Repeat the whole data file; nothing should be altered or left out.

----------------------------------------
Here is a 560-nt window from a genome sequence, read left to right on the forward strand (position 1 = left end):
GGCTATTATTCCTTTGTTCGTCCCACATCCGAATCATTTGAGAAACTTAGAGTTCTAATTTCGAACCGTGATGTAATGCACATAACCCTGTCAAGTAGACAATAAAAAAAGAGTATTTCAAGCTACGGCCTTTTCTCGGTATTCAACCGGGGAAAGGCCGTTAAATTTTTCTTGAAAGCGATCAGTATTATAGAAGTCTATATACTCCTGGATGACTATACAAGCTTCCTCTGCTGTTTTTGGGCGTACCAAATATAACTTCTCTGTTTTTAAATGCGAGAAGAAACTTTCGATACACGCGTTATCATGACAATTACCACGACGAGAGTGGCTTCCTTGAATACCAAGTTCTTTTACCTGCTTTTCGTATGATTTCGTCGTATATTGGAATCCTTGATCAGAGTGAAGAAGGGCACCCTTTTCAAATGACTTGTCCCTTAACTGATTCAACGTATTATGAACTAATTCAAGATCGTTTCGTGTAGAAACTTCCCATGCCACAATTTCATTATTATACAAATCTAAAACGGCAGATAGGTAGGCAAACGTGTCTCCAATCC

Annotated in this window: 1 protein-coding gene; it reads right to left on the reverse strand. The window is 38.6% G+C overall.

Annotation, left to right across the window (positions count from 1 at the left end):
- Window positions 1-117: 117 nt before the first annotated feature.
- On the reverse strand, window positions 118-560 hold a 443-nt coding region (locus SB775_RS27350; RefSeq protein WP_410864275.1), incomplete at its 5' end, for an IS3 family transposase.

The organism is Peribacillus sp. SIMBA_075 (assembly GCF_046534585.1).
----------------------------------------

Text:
Here is a 560-nt window from a genome sequence, read left to right on the forward strand (position 1 = left end):
GGCTATTATTCCTTTGTTCGTCCCACATCCGAATCATTTGAGAAACTTAGAGTTCTAATTTCGAACCGTGATGTAATGCACATAACCCTGTCAAGTAGACAATAAAAAAAGAGTATTTCAAGCTACGGCCTTTTCTCGGTATTCAACCGGGGAAAGGCCGTTAAATTTTTCTTGAAAGCGATCAGTATTATAGAAGTCTATATACTCCTGGATGACTATACAAGCTTCCTCTGCTGTTTTTGGGCGTACCAAATATAACTTCTCTGTTTTTAAATGCGAGAAGAAACTTTCGATACACGCGTTATCATGACAATTACCACGACGAGAGTGGCTTCCTTGAATACCAAGTTCTTTTACCTGCTTTTCGTATGATTTCGTCGTATATTGGAATCCTTGATCAGAGTGAAGAAGGGCACCCTTTTCAAATGACTTGTCCCTTAACTGATTCAACGTATTATGAACTAATTCAAGATCGTTTCGTGTAGAAACTTCCCATGCCACAATTTCATTATTATACAAATCTAAAACGGCAGATAGGTAGGCAAACGTGTCTCCAATCC

Annotated in this window: 1 protein-coding gene; it reads right to left on the reverse strand. The window is 38.6% G+C overall.

Annotation, left to right across the window (positions count from 1 at the left end):
- Window positions 1-117: 117 nt before the first annotated feature.
- On the reverse strand, window positions 118-560 hold a 443-nt coding region (locus SB775_RS27350; RefSeq protein WP_410864275.1), incomplete at its 5' end, for an IS3 family transposase.

The organism is Peribacillus sp. SIMBA_075 (assembly GCF_046534585.1).